It is sometimes asked whether a judge or executioner can impose or carry out the death penalty with love. It seems to me quite obvious that such officeholders can carry out their duty without hatred for the criminal, but rather with love, respect, and compassion. In enforcing the law, they may take comfort in believing that death is not the final evil; they may pray and hope that the convict will attain eternal life with God.

The four objections are therefore of different weight. The first of them, dealing with miscarriages of justice, is relatively strong; the second and third, dealing with vindictiveness and with the consistent ethic of life, have some probable force. The fourth objection, dealing with forgiveness, is relatively weak. But taken together, the four may suffice to tip the scale against the use of the death penalty.

Avery Cardinal Dulles, “Catholicism & Capital Punishment” (2001)

Finally, some hold that the death penalty is incompatible with the teaching of Jesus on forgiveness. This argument is complex at best, since the quoted sayings of Jesus have reference to forgiveness on the part of individual persons who have suffered injury. It is indeed praiseworthy for victims of crime to forgive their debtors, but such personal pardon does not absolve offenders from their obligations in justice. John Paul II points out that “reparation for evil and scandal, compensation for injury, and satisfaction for insult are conditions for forgiveness.”

The relationship of the State to the criminal is not the same as that of a victim to an assailant. Governors and judges are responsible for maintaining a just public order. Their primary obligation is toward justice, but under certain conditions they may exercise clemency. In a careful discussion of this matter Pius XII concluded that the State ought not to issue pardons except when it is morally certain that the ends of punishment have been achieved. Under these conditions, requirements of public policy may warrant a partial or full remission of punishment. If clemency were granted to all convicts, the nation’s prisons would be instantly emptied, but society would not be well served.

Avery Cardinal Dulles, “Catholicism & Capital Punishment” (2001)

The purposes of criminal punishment are rather unanimously delineated in the Catholic tradition. Punishment is held to have a variety of ends that may conveniently be reduced to the following four: rehabilitation, defense against the criminal, deterrence, and retribution. Granted that punishment has these four aims, we may now inquire whether the death penalty is the apt or necessary means to attain them.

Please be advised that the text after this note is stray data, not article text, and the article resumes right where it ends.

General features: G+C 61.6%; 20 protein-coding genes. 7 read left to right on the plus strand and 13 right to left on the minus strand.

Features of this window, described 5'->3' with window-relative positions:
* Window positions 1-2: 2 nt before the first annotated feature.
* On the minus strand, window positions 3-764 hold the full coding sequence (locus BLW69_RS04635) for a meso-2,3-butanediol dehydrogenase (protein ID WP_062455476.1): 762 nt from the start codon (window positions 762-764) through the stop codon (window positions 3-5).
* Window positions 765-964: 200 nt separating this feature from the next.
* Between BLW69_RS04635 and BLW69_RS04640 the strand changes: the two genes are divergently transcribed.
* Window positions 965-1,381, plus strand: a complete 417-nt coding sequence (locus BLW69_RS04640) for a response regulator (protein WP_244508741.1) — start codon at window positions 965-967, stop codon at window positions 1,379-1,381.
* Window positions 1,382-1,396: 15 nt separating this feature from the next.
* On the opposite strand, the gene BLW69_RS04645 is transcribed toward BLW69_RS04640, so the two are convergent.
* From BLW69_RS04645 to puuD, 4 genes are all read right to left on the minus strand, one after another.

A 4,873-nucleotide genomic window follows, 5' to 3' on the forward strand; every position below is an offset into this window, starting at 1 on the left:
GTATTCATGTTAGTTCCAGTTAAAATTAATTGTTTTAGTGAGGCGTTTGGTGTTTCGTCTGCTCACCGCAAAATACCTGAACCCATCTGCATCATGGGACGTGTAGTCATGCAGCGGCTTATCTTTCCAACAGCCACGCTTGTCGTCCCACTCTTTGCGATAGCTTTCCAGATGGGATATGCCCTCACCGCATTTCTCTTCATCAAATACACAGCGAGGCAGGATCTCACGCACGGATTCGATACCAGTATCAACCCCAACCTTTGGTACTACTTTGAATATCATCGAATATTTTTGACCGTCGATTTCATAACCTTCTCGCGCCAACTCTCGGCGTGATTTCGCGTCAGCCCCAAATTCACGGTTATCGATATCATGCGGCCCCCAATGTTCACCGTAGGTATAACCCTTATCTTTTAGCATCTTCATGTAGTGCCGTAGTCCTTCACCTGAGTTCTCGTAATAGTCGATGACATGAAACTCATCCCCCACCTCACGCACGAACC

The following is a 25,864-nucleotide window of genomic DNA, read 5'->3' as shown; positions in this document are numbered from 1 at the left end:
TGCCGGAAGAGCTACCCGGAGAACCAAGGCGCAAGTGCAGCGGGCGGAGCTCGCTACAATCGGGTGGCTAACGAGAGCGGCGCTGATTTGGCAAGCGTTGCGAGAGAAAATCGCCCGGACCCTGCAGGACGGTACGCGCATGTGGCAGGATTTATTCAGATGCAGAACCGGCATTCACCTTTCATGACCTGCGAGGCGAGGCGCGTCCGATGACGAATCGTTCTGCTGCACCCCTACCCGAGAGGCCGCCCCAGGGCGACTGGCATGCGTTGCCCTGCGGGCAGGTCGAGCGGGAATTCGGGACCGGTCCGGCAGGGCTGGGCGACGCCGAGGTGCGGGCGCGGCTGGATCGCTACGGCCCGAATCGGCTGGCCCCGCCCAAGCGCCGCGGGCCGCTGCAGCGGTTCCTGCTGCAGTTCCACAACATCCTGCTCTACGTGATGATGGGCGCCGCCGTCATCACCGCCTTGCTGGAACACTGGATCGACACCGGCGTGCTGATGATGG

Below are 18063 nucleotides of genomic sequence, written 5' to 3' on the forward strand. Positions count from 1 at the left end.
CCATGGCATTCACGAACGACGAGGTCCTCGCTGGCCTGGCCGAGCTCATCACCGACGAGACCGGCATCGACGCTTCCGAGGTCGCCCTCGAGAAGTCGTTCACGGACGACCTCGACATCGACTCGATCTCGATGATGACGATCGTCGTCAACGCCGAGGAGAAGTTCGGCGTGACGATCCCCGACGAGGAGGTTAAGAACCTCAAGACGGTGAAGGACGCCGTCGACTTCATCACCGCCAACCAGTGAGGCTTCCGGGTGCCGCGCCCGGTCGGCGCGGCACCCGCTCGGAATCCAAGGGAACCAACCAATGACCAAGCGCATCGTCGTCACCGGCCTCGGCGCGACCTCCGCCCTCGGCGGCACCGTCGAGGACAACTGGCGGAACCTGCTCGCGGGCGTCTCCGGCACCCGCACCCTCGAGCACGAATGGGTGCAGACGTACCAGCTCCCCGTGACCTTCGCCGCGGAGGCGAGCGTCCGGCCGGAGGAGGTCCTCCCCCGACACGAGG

Rehabilitation. Capital punishment does not reintegrate the criminal into society; rather, it cuts off any possible rehabilitation. The sentence of death, however, can and sometimes does move the condemned person to repentance and conversion. There is a large body of Christian literature on the value of prayers and pastoral ministry for convicts on death row or on the scaffold. In cases where the criminal seems incapable of being reintegrated into human society, the death penalty may be a way of achieving the criminal’s reconciliation with God.

Defense against the criminal. Capital punishment is obviously an effective way of preventing the wrongdoer from committing future crimes and protecting society from him. Whether execution is necessary is another question. One could no doubt imagine an extreme case in which the very fact that a criminal is alive constituted a threat that he might be released or escape and do further harm. But, as John Paul II remarks in Evangelium Vitae , modern improvements in the penal system have made it extremely rare for execution to be the only effective means of defending society against the criminal.

Deterrence. Executions, especially where they are painful, humiliating, and public, may create a sense of horror that would prevent others from being tempted to commit similar crimes. But the Fathers of the Church censured spectacles of violence such as those conducted at the Roman Colosseum. Vatican II’s Pastoral Constitution on the Church in the Modern World explicitly disapproved of mutilation and torture as offensive to human dignity. In our day death is usually administered in private by relatively painless means, such as injections of drugs, and to that extent it may be less effective as a deterrent. Sociological evidence on the deterrent effect of the death penalty as currently practiced is ambiguous, conflicting, and far from probative.